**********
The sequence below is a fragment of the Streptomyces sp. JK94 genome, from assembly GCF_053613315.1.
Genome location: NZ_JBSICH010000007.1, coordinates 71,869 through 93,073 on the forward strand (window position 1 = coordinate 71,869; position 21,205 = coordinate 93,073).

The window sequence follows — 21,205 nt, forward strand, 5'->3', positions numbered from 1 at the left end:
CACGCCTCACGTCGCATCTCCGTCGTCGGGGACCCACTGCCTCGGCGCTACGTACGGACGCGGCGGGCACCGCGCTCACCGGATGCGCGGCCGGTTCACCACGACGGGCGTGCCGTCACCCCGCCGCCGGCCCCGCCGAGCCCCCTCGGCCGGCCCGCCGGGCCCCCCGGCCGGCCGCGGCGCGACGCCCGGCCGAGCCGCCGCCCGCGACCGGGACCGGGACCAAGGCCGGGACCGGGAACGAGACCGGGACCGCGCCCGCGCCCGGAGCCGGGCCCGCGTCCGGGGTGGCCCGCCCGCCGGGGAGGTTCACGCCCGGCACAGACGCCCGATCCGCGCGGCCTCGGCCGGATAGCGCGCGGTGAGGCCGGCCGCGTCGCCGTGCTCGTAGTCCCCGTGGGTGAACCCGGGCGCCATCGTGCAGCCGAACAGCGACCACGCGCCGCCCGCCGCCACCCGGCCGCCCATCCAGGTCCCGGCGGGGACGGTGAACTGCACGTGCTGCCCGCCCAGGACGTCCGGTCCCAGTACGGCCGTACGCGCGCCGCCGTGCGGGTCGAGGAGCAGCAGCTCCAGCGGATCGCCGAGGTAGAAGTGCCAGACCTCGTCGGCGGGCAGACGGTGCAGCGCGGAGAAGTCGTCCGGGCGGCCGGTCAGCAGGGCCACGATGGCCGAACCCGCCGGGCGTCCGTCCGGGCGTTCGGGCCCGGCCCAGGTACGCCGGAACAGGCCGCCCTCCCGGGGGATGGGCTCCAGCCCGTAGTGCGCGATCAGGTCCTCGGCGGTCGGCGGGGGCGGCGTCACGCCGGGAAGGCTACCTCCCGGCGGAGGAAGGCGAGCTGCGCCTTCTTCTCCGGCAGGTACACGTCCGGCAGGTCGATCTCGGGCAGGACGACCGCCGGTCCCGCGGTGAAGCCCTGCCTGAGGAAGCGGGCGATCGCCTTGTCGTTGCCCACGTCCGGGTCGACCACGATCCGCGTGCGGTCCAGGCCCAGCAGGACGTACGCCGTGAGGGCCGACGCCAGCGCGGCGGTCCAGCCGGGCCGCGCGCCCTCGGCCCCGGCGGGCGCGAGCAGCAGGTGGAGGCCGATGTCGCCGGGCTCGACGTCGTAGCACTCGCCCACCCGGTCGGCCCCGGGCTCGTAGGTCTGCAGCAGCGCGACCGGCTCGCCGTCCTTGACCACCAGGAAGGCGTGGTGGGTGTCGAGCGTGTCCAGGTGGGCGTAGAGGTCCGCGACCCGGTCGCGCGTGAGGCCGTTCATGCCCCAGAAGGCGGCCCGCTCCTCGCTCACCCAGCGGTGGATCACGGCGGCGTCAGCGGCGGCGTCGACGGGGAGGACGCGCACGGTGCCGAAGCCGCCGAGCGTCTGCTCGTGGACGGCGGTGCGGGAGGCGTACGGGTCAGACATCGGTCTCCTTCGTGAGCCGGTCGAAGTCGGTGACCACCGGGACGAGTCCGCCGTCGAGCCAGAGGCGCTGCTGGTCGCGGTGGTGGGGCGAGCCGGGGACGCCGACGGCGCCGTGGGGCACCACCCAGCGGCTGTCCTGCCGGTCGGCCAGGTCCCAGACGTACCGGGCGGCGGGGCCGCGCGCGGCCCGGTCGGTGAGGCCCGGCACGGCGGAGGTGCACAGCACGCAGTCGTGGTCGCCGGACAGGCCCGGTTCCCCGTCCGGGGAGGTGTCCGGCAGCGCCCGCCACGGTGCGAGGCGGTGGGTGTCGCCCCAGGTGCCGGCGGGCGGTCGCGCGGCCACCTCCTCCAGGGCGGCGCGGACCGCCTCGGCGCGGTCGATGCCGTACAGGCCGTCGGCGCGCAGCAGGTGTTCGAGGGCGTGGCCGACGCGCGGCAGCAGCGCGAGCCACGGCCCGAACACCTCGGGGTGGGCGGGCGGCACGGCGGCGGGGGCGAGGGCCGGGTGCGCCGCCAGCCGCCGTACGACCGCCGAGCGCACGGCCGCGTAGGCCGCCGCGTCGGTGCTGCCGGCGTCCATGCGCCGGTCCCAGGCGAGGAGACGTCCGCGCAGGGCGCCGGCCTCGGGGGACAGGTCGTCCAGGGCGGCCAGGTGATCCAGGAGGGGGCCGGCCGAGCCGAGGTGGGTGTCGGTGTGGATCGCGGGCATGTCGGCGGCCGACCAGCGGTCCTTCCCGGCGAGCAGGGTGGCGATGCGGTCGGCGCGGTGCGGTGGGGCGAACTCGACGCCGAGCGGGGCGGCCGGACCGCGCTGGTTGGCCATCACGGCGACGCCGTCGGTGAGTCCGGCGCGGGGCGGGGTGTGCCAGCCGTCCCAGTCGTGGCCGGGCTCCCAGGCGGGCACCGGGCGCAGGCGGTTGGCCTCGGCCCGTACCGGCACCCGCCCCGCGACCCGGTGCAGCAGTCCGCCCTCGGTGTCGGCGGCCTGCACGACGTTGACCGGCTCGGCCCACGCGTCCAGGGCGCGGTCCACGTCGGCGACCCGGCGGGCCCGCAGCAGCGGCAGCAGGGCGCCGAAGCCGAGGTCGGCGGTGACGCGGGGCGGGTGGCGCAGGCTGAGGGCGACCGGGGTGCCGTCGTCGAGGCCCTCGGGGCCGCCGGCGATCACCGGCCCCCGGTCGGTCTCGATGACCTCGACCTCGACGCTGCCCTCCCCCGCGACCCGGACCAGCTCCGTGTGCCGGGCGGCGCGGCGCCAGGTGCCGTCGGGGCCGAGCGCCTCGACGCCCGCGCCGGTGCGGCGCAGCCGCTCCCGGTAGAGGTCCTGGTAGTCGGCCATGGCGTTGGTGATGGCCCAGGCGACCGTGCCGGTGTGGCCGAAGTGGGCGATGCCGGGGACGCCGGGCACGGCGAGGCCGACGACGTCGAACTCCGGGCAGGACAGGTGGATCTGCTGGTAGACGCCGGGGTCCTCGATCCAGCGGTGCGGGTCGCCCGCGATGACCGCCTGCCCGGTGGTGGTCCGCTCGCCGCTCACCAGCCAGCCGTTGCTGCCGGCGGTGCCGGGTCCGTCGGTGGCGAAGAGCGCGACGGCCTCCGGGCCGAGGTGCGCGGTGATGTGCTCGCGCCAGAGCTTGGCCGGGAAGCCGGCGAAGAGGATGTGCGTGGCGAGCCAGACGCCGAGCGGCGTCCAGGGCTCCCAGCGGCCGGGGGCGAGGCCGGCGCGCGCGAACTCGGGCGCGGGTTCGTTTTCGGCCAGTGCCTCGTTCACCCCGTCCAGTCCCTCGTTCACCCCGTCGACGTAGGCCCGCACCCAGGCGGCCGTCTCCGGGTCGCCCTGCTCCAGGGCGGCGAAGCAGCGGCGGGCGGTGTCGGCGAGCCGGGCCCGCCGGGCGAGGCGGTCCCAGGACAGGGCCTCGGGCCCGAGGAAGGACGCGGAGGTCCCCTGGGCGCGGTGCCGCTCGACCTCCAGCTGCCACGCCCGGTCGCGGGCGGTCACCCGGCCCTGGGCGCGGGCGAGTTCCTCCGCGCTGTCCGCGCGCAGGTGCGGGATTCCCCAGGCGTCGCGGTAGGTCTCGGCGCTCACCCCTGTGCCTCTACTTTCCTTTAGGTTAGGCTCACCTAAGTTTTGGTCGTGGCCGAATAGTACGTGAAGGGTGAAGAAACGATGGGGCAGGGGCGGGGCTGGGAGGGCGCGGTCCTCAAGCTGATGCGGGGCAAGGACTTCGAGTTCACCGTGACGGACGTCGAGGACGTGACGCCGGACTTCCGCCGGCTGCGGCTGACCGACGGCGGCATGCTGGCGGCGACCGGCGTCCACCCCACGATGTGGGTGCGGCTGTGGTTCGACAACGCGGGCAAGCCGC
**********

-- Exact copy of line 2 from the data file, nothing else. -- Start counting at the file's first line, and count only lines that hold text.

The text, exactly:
Genome location: NZ_JBSICH010000007.1, coordinates 71,869 through 93,073 on the forward strand (window position 1 = coordinate 71,869; position 21,205 = coordinate 93,073).